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From the Tay to Australia: Coaching with Gippsland Grammar

Alumni Eleanor Brinkhoff (middle right) competing in Australia

As the end of final year loomed and fellow 4th years were scrambling to find post grad schemes, jobs and masters I realised that whilst I didn’t have any plans for after graduation, I knew that I wasn’t too keen on entering the real world just yet. A gap year job coaching rowing 10,000 miles away seemed like an ideal way to prolong freedom and the perfect chance to recharge after 4 years of university. Fast-forward 4 months; I had a degree under my belt and whilst walking down the Henley-on-Themes tow path I got the call to say I had the job! After a quick month of goodbyes and celebrations, I boarded a flight destined for Melbourne - 40 jet lagged hours later I arrived in Sale, my home for the next year.

The first couple of weeks passed in a delirious blur as the new arcadian rhythm set in as well as getting stuck into coaching 18 sessions per week. I have to admit that I found this aspect daunting at first. Although I had been part of the coaching team at Dundee this had never involved more than a few sessions per week between our stretch of water on the River Tay and the university’s gym. Halfway across the world, I now found myself set to spend a large proportion of my day in a tinnie or gym, critiquing technique and ultimately trying to make these school students row faster. However due to the all-encompassing nature of the job, as well as having the support of my fellow coaches, the learning curve was steep but I grew in confidence with each day.

We quickly settled into the weekly routine of a day’s coaching and for the first time since I can remember, being able to enjoy our evenings and weekends without a sense of guilt for not studying or being in the library. Our days off allowed us to explore the local area and beyond, with trips to local beaches and rainforests. Also, I got to venture to Melbourne for a weekend away and a road trip up to Sydney to collect a new boat but not before seeing the iconic sights of Australia’s biggest city.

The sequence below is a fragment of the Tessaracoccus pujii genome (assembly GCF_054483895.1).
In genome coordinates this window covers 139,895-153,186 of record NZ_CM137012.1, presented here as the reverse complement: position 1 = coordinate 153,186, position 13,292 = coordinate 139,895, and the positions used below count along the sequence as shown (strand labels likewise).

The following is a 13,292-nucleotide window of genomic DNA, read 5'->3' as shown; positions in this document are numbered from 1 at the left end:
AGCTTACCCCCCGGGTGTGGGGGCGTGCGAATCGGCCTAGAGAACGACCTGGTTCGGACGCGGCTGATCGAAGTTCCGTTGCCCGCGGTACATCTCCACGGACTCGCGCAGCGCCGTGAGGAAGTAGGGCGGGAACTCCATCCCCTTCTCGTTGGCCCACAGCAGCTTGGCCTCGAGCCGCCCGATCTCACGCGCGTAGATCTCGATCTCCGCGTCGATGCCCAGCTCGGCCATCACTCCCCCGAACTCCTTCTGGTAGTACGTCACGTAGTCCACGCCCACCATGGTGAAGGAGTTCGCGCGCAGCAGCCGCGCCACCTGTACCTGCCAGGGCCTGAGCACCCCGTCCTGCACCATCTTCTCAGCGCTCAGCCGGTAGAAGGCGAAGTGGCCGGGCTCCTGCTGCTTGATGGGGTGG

These weekends discovering new places were juxtaposed with head races and a chance for the coaching and training to be put into practice. The freezing cold ice topped banks of the Caledonian canal and Clyde were swapped for the much warmer Yarra and Maribrynong rivers, with our squads starting to pick up wins in various categories, as well as the coaches both competing and collecting their own silverware. The job not only allowed us to spend our days surrounded by rowing but to experience other aspects that the school had to offer including their extensive outdoor education programme. As part of a school camp, we spent a week in Mount Arapiles rock climbing in which I learned a new skill and got to see plenty of kangaroos.

With the end of the school year approaching (in Australia this is December) marking the midpoint of the season, I had reached the halfway point of my gap year and was able to spend a well-deserved summer holiday in New Zealand seeing family, jumping out of a plane (with a parachute) and road tripping around the east coast. Whilst I was away, Australia was undergoing one of their worst Bushfire seasons on record with a severe detrimental impact to the country and the local area. This unfortunately meant the annual training camp was held in Sale rather than going away however it was still a great week to jump right in where we had left off the previous year.

The first months of 2020 saw many more early mornings and tough sessions but this clearly paid off as we watched our squads develop further and contend with some of the top private schools in Melbourne who have far greater resources than us. To watch our athletes pip these to the podium was a fantastic feeling which reminded me of my Dundee days competing against some of the longer established clubs in the competitive landscape. Medals are not won thanks to the best equipment and a fancy boatshed but through a positive yet determined attitude, alongside pushing yourself at every single opportunity in both training and competition.

Whilst the kids were racking up more wins, I was able to continue training around their schedule, finding myself with an extra blade and racing predominantly in the double whenever the opportunity arose. It was great to still be able to have a training focus but with any external pressure removed along with seeing most racecourses from the water as well as the shoreline. With the season ramping up the last big regattas were finally in sight; Head of the Schoolgirls (the largest female only regatta in the southern hemisphere) and Nationals. Unfortunately this coincided with a global pandemic resulting in these final events being cancelled. This was a huge blow to not only the students but the coaches too as we wouldn’t get the opportunity to watch our athletes, who we had worked so hard with all year, perform on the highest stage in Australia.

Despite this final setback, I managed to have an incredible year overseas. It was fantastic to be immersed in the sport I love whilst learning and developing more than I ever could have imagined as a coach and a person. I have met so many incredible people from Australia and developed life-long friendships in the process. To live in a foreign country and discover new places has been an amazing experience, despite the deadly snakes, and something I would recommend to everyone.


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